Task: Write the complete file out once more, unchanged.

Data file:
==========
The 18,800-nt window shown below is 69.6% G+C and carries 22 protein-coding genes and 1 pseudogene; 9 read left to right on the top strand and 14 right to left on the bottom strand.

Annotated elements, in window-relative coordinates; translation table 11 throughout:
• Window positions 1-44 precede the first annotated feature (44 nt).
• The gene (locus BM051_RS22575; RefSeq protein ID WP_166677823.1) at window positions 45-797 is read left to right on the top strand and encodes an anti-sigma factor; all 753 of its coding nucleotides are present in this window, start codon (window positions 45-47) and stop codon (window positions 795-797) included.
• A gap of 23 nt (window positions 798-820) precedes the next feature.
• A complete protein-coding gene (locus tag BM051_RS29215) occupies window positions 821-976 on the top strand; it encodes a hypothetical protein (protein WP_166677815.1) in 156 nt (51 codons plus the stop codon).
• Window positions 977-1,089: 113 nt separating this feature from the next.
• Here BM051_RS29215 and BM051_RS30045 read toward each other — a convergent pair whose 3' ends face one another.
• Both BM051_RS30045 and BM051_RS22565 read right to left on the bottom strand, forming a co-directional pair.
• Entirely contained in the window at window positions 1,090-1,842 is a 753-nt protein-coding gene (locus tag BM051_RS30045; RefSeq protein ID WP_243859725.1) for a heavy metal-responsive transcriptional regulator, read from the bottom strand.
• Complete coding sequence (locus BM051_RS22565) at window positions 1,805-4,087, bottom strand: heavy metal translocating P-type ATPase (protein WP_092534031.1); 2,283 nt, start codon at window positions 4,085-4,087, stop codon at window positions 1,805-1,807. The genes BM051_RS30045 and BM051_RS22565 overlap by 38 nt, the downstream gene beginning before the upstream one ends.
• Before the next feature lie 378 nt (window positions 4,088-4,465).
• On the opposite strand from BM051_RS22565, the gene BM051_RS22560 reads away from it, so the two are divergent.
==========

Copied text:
The 18,800-nt window shown below is 69.6% G+C and carries 22 protein-coding genes and 1 pseudogene; 9 read left to right on the top strand and 14 right to left on the bottom strand.

Annotated elements, in window-relative coordinates; translation table 11 throughout:
• Window positions 1-44 precede the first annotated feature (44 nt).
• The gene (locus BM051_RS22575; RefSeq protein ID WP_166677823.1) at window positions 45-797 is read left to right on the top strand and encodes an anti-sigma factor; all 753 of its coding nucleotides are present in this window, start codon (window positions 45-47) and stop codon (window positions 795-797) included.
• A gap of 23 nt (window positions 798-820) precedes the next feature.
• A complete protein-coding gene (locus tag BM051_RS29215) occupies window positions 821-976 on the top strand; it encodes a hypothetical protein (protein WP_166677815.1) in 156 nt (51 codons plus the stop codon).
• Window positions 977-1,089: 113 nt separating this feature from the next.
• Here BM051_RS29215 and BM051_RS30045 read toward each other — a convergent pair whose 3' ends face one another.
• Both BM051_RS30045 and BM051_RS22565 read right to left on the bottom strand, forming a co-directional pair.
• Entirely contained in the window at window positions 1,090-1,842 is a 753-nt protein-coding gene (locus tag BM051_RS30045; RefSeq protein ID WP_243859725.1) for a heavy metal-responsive transcriptional regulator, read from the bottom strand.
• Complete coding sequence (locus BM051_RS22565) at window positions 1,805-4,087, bottom strand: heavy metal translocating P-type ATPase (protein WP_092534031.1); 2,283 nt, start codon at window positions 4,085-4,087, stop codon at window positions 1,805-1,807. The genes BM051_RS30045 and BM051_RS22565 overlap by 38 nt, the downstream gene beginning before the upstream one ends.
• Before the next feature lie 378 nt (window positions 4,088-4,465).
• On the opposite strand from BM051_RS22565, the gene BM051_RS22560 reads away from it, so the two are divergent.